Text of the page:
• the obligations of the operators; and
  • the execution of:
  • subscription agreements;
  • tariffs;
  • special offers; and
  • value-added electronic communication services.

The Consumer Rights Regulation provides that operators must provide consumers with detailed information concerning, among other things:

  • the scope of the services provided;
  • the terms and conditions for such services;
  • the tariffs and packages; and
  • the consumer complaint mechanisms.

In this respect, subscription agreements for electronic communication services can be executed through wet signature or on online platforms using secure electronic signatures; the contractual terms that are significantly disadvantageous for subscribers will be deemed to be unwritten.

Disclosure requirements

Are telecoms service providers bound by any consumer disclosure requirements?

Under the Consumer Rights Regulation, operators must provide consumers with detailed information regarding the services provided, including:

  • the name, trade name and address of the operator;
  • a description and scope of:
    • the services;
    • the general terms and conditions;
    • the tariffs and package information; and
    • any types of tax included within such tariffs;
  • the conditions relating to:
    • the undertakings;
    • information regarding repair; and
    • maintenance services; and
  • a description of consumer dispute resolution methods.

Competition

Issues and concerns

Are there any particular competition issues or concerns in the domestic telecoms market?

Despite the privatisation of Türk Telekom and the liberalisation of the telecoms market, local operators have voiced serious concern regarding the continuing significant market power of Türk Telekom. The Information and Communication Technologies Authority (ICTA) has imposed certain obligations on Türk Telekom within the scope of its powers regarding operators with significant market power. However, local market participants believe that the competitive conditions in the market are limited due to:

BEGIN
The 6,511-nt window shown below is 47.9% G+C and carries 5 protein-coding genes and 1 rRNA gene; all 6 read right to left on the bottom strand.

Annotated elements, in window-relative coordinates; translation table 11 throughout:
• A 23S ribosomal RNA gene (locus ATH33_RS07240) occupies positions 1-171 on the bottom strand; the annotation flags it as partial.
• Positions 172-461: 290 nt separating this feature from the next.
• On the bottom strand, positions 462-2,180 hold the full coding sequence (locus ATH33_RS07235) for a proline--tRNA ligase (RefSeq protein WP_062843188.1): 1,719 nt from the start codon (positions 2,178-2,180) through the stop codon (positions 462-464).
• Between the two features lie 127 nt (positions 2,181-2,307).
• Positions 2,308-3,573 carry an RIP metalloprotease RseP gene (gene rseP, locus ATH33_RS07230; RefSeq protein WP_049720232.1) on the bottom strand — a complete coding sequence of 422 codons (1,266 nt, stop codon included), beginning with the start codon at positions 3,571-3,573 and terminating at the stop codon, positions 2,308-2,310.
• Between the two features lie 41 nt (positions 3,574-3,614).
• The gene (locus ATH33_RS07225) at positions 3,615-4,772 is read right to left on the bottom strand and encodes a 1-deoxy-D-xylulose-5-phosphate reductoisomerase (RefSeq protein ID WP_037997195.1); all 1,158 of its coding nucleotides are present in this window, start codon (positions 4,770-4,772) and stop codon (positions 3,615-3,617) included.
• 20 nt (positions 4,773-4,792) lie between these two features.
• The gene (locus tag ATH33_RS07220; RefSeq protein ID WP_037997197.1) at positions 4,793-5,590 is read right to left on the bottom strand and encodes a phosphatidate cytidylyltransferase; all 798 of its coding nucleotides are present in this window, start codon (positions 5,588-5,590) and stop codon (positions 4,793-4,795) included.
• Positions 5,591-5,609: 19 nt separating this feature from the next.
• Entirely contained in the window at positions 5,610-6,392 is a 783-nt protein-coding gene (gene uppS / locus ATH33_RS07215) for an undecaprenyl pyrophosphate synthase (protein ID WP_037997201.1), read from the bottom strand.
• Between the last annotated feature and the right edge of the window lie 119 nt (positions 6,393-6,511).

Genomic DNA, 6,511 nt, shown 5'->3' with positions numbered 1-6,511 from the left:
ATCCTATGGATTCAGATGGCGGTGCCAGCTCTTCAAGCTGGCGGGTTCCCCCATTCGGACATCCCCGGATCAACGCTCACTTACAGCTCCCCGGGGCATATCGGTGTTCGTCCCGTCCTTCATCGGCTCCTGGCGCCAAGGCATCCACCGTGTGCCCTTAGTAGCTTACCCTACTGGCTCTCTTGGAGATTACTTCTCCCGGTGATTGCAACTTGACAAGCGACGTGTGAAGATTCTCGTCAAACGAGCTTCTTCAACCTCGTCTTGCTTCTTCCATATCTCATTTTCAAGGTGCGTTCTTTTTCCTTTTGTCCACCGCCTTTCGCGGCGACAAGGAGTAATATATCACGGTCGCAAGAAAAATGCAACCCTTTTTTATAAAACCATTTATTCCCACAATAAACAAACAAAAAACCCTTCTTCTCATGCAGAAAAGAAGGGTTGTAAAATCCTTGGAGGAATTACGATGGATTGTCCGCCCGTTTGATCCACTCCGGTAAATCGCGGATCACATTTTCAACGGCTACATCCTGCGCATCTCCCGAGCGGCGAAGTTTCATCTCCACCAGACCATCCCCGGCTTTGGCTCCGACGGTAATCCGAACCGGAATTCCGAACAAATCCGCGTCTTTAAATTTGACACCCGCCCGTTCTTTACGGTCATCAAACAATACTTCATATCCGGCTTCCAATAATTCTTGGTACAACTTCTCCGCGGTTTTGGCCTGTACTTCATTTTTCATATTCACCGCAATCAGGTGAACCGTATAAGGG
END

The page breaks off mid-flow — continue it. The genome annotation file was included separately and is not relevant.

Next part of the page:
• Türk Telekom’s controlling rights over the majority of the infrastructure in Turkey;
  • the high level of costs arising from the installation of new infrastructures; and
  • administrative difficulties.

Sector-specific regulation

Do any sector-specific competition regulatory/legal provisions apply (eg, special conditions for dominant telecoms market players)?

Operators with significant market power are subject to certain obligations and requirements under the Electronic Communications Act and secondary regulations, including:

  • the Right-of-Way Regulation;
  • the Tariffs Regulation; and
  • the Market Analysis Regulation.

The ICTA has imposed certain obligations, particularly on operators with significant market power, regarding among others:

  • accounting separation;
  • tariffs and access; and
  • interconnection.

The main principles and procedures with respect to the maintenance of effective competition in the electronic communication sector are set forth in the Market Analysis Regulation. Thus, under the regulation the ICTA is entitled to impose obligations and restrictions on operators with significant market power regarding:

  • the granting of access and interconnection;
  • transparency;
  • non-discrimination;
  • the publication of reference access and interconnection proposals;
  • account separation;
  • tariff control;
  • cost accounting;
  • the provision of minimum line group service;
  • co-location; and
  • facility sharing.

Separation

Are there any requirements for structural, functional or accounting separation of operators’ activities?

Under the Electronic Communications Act and the relevant secondary regulations, operators are not subject to any structural or functional separation obligations. In addition, although the applicable legislation does not impose a general accounting separation, Article 21 of the Electronic Communication Act states that operators with significant market power may be obligated to undertake accounting separation and the ICTA has the power to impose such an obligation.

Spectrum

Allocation

What rules and procedures govern spectrum allocation?

The Information and Communication Technologies Authority (ICTA) is the primary body responsible for frequency spectrum management in Turkey. The ICTA carries out:

  • national frequency planning;
  • international frequency coordination;
  • frequency allocations; and
  • registration procedures to ensure the efficient and effective use of, and to prevent harmful interference with, the frequency spectrum.

Resolutions from international organisations such as the International Telecommunication Union, the European Union and the European Conference of Postal and Telecoms Administrations, are considered in frequency spectrum allocation. The ICTA carries out the international frequency registrations maintained by the International Telecoms Union.